Andrew Cunningham’s 1870 Captain Thunderbolt Photographs

On 25 May 1870 the bush­ranger Frederick Ward (also known as Thunder­bolt or Captain Thunder­bolt) was shot and killed by a police trooper named Alexander Walker at Kentucky Creek, near Uralla, in northern New South Wales. In the following days an Armidale photo­grapher named Andrew Cun­ningham captured at least ten photo­graphs pertaining to Ward’s death. These included three relatively well known images of Ward’s corpse and two portraits of Alexander Walker (see Figure 2 below).

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The All England Eleven’s 1861-62 Australian Tour and Early Cricket Photography at the Sydney Domain

Introduction

The All England cricket team’s tour of 1861–62 generated unprecedented interest and excitement in the Australian colonies. Cricket’s popularity had increased from the mid 1850s, when regular inter-colonial matches began, and when Victoria and (to a lesser extent) New South Wales (nsw) were transformed by gold rushes. In 1861 two Melbourne restaurateurs, Felix Spiers and Christopher Pond, contracted a team of English professionals captained by H.H. Stephenson to tour Australia.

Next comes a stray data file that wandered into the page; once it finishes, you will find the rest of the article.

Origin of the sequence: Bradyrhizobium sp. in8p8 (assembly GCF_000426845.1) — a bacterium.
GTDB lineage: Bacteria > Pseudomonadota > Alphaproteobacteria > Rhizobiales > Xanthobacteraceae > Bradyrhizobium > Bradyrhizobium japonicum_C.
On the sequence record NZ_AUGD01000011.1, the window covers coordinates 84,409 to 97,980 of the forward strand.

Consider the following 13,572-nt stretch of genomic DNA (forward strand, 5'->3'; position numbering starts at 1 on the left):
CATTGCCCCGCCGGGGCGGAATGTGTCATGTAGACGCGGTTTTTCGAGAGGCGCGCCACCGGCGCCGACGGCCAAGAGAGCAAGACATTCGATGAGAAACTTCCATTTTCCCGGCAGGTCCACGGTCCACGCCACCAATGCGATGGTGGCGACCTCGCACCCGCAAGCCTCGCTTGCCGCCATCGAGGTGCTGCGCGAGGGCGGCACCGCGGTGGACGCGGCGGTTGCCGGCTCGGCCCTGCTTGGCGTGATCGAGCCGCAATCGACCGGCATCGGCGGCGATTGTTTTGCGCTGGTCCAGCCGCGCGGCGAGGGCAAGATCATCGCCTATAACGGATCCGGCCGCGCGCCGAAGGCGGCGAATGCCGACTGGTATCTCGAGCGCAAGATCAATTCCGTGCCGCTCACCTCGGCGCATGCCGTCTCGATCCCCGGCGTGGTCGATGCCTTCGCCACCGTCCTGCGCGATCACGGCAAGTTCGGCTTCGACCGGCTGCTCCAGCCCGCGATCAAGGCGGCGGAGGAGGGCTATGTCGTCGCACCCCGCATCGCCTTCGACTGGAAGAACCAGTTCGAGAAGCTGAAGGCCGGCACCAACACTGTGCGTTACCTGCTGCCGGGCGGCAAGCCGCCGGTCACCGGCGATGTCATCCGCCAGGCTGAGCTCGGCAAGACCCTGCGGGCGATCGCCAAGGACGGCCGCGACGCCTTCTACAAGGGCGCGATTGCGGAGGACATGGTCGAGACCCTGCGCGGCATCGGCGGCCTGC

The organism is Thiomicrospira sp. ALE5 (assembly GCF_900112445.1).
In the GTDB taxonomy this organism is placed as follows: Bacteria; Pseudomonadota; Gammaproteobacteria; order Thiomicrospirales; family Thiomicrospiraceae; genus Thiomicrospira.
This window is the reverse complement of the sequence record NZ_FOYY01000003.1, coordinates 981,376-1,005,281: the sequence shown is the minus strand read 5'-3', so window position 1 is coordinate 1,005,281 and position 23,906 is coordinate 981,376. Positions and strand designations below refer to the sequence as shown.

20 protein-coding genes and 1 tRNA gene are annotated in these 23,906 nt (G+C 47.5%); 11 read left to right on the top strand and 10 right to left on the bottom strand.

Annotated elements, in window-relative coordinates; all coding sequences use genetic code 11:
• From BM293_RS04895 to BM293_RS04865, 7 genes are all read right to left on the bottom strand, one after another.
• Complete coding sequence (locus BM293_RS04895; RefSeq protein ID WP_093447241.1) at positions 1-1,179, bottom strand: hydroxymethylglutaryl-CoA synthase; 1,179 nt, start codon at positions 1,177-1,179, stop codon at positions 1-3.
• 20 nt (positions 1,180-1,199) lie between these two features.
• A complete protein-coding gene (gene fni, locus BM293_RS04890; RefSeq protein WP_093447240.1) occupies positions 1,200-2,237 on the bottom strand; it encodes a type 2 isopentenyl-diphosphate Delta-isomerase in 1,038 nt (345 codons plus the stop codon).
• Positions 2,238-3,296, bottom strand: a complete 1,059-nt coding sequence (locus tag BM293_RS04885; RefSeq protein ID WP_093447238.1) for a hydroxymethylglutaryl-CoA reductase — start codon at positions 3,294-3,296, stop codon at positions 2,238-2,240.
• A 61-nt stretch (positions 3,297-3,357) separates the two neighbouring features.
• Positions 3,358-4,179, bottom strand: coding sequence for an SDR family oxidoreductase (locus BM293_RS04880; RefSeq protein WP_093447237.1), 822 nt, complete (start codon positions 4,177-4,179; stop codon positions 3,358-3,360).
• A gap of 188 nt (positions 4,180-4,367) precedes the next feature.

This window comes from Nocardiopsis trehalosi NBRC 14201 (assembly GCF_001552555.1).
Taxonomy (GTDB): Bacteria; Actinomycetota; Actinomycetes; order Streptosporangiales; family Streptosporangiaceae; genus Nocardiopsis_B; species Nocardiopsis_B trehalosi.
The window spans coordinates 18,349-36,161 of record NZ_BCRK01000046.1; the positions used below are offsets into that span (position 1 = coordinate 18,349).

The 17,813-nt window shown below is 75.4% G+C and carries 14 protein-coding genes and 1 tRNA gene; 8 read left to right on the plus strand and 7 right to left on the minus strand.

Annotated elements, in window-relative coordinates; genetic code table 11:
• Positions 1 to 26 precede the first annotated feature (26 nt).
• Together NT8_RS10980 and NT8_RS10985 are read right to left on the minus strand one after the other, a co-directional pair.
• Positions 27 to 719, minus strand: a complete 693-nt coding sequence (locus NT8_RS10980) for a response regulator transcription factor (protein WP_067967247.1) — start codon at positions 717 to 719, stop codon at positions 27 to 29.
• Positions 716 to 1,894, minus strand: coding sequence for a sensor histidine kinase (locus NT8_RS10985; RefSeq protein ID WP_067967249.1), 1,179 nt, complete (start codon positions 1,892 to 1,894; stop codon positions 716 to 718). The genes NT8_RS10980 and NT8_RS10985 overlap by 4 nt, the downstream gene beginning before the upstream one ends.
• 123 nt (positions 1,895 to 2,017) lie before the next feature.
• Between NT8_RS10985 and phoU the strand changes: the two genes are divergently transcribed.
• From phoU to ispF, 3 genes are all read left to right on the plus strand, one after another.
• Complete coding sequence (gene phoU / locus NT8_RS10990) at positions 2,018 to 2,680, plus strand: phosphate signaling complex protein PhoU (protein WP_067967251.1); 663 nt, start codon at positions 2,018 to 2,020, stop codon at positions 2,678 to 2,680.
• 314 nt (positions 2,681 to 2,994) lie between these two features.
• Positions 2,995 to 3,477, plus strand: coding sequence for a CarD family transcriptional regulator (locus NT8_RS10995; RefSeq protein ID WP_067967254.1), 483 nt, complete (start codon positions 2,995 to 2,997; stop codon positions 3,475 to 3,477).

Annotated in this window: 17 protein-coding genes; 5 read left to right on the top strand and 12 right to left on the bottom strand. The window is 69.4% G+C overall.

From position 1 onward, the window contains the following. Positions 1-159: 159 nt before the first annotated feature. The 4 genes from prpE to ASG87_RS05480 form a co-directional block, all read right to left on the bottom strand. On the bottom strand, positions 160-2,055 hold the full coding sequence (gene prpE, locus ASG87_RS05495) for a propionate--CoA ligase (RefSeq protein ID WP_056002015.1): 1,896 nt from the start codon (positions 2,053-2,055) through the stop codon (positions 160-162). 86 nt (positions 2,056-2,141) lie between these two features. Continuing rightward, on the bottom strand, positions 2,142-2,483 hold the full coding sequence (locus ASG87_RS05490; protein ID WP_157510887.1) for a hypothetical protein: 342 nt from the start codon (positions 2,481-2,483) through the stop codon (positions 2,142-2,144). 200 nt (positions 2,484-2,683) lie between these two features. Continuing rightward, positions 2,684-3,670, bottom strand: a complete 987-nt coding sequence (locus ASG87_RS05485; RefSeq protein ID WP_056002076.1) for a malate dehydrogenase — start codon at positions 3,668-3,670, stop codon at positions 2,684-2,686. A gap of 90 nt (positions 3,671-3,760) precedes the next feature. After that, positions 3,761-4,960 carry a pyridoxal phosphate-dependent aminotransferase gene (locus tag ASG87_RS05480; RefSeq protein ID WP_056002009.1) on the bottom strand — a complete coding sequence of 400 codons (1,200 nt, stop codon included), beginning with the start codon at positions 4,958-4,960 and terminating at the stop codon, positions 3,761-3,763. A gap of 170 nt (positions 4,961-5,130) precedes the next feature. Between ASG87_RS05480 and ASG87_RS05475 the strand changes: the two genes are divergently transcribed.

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William Kilburn’s 1848 Chartist Daguerreotypes

Introduction

Remarkably, a pioneering photographic record survives of the culmination of one of the most significant days in England’s nineteenth-century political history—William Kilburn’s fascinating Daguerreotypes (Figures 1 and 2) of the Chartist mass meeting held at Kennington Common (now Kennington Park), London on 10 April 1848. Among the earliest photographs of a crowd, these historic images of a demonstration widely feared of precipitating insurrection have received occasional attention from scholars since they were rediscovered in the Royal Collection in the late 1970s; however, surprisingly little detailed analysis has been published to date.

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